Will hydrogen cars now finally arrive?

December 8, 2017 | 22:36
Will hydrogen cars now finally arrive?
Will hydrogen cars now finally arrive?

Researchers from the University of California (UCLA) have developed a device that can generate and store (electrical) energy from sunlight cheaply and efficiently – the fuel for environmentally friendly cars.
The device can make hydrogen cars more financially appealing for a greater number of users, because the production of hydrogen uses only nickel, iron and cobalt – elements that are less scarce and less expensive than platinum and other noble metals that are currently used for the production of hydrogen.

Clean fuel

Hydrogen is an ideal fuel for vehicles: it is the cleanest fuel we know, it is cheap and during combustion only water is produced. The invention by Richard Kaner and Maher El-Kady from the UCLA has the potential to reduce the costs of hydrogen cars considerably. Kaner and El-Kady have described their technology in a paper in the journal Energy Storage Materials.

Supercapacitor

Traditional fuel cells for hydrogen and also supercapacitors have two electrodes: a positive and a negative. The researchers however, have added a third electrode, which simultaneously serves as a supercapacitor to store energy and as an electrode for the splitting (electrolysis) of water into hydrogen and oxygen. The three electrodes are connected to a single solar panel which supplies the energy; this electrical energy can be stored electrochemically in the supercapacitor or chemically in the form of hydrogen.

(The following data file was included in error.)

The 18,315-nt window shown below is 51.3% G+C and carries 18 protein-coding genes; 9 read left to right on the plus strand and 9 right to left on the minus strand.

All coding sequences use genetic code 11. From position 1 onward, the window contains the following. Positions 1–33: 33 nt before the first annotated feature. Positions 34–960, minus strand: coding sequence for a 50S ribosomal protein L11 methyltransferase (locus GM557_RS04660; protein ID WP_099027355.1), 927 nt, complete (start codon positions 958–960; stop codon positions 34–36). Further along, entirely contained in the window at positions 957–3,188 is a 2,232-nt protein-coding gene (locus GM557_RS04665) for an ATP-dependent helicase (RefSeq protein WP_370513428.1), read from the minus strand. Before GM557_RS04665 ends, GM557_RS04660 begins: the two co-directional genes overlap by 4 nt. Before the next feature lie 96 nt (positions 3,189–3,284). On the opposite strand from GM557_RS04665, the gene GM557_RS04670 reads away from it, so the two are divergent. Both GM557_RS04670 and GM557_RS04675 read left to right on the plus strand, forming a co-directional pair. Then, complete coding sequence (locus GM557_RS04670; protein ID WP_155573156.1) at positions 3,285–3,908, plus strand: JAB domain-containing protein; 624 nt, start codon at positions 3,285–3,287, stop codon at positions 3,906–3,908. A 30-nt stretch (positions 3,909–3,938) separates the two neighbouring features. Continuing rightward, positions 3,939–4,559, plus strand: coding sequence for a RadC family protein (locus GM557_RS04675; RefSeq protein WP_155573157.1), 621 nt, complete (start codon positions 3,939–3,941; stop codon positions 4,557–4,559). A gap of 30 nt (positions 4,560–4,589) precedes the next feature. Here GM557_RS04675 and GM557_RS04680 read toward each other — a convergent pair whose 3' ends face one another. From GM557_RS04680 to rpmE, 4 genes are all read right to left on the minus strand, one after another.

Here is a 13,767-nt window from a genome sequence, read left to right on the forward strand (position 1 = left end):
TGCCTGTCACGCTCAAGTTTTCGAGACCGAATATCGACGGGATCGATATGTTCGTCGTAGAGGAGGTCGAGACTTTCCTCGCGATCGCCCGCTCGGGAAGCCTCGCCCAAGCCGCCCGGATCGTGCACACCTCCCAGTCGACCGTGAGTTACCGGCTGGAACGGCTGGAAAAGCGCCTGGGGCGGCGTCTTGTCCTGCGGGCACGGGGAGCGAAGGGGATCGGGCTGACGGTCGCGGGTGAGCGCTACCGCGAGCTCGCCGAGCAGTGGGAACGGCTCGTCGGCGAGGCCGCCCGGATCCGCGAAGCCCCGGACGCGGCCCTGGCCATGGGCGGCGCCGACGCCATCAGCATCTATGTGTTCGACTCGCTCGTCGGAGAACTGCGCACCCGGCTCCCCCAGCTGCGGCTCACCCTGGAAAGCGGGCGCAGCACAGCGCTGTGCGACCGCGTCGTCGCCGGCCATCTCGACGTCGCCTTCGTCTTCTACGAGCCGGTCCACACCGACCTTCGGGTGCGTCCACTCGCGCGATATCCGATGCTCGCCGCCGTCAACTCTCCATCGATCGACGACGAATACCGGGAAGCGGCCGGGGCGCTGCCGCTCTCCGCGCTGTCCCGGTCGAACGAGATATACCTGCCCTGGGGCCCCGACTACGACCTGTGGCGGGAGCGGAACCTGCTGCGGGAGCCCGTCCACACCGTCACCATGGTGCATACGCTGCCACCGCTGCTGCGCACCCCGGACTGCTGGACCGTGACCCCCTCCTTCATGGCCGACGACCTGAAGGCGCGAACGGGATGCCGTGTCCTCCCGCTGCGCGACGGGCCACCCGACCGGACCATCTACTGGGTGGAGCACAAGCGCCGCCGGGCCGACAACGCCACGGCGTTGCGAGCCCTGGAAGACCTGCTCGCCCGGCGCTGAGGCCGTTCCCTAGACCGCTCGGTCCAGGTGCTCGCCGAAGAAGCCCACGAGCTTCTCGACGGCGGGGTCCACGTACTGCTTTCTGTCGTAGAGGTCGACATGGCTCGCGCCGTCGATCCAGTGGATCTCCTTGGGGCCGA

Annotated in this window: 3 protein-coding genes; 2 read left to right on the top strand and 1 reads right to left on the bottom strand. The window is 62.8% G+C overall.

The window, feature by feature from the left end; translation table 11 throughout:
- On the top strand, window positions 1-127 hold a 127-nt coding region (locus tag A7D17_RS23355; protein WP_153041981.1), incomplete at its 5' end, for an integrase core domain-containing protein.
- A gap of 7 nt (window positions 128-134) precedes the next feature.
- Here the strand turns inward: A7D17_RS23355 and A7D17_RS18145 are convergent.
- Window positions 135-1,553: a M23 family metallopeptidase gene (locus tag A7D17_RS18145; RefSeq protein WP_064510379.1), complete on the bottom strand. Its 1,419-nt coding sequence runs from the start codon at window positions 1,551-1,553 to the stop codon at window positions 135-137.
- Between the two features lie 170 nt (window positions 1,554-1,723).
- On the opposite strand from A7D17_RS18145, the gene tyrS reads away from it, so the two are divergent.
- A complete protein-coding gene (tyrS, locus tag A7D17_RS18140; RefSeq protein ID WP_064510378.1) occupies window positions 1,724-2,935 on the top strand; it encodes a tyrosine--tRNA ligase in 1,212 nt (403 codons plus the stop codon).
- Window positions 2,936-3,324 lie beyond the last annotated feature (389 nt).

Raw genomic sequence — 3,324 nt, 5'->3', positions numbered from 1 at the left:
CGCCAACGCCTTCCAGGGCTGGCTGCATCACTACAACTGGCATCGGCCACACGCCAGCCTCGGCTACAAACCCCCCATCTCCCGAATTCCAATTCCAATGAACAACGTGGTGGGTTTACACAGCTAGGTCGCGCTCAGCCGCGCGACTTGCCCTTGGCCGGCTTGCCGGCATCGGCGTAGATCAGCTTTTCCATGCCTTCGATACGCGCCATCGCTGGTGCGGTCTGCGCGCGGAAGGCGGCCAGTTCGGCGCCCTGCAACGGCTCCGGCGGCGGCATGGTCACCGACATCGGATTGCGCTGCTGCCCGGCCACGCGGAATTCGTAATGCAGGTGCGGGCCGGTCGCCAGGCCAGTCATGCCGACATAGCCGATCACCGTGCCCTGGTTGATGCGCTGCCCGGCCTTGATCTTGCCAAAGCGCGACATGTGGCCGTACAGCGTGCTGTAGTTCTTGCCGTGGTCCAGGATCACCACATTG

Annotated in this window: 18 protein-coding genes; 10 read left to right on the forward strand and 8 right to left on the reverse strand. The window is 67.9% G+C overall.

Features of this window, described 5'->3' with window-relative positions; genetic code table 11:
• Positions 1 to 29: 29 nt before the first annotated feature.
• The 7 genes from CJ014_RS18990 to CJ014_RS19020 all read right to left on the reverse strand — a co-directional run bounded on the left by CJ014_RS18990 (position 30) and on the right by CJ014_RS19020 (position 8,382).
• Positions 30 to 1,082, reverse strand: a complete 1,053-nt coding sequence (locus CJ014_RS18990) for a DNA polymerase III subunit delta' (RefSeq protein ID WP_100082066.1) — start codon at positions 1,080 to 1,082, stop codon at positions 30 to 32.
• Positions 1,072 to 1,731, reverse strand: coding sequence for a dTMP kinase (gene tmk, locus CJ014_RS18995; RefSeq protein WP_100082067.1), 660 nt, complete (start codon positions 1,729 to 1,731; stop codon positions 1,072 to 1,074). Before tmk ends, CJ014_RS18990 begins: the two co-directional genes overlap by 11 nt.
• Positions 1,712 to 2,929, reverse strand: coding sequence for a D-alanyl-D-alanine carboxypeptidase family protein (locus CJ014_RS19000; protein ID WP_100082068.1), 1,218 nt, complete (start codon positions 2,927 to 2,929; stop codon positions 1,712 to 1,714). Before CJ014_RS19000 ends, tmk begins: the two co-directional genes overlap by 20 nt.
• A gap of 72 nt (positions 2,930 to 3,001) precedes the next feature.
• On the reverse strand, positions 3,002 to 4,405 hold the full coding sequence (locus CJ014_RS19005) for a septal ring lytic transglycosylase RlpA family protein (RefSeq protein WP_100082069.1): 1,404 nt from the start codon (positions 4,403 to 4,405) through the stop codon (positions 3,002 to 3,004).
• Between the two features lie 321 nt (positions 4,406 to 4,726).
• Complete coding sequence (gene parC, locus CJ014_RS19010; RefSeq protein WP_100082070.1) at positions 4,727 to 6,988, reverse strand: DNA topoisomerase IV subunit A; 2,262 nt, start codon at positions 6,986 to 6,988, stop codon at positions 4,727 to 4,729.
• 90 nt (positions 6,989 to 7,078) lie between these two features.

Nano technology

The electrodes of the combined fuel cell / supercapacitor have been designed at nano scale in order to maximize the exposed surface to the water (for maximum hydrogen production) and also to be able to store more energy in the supercapacitor (refer to the video below for this).

Pipe dreams?

However, before hydrogen cars will become a daily appearance on the road, another technology will have to be developed that allows large quantities of hydrogen to be safely stored at normal pressures and temperatures – and therefore not in the bulky high-pressure cylinders that are currently used for this.

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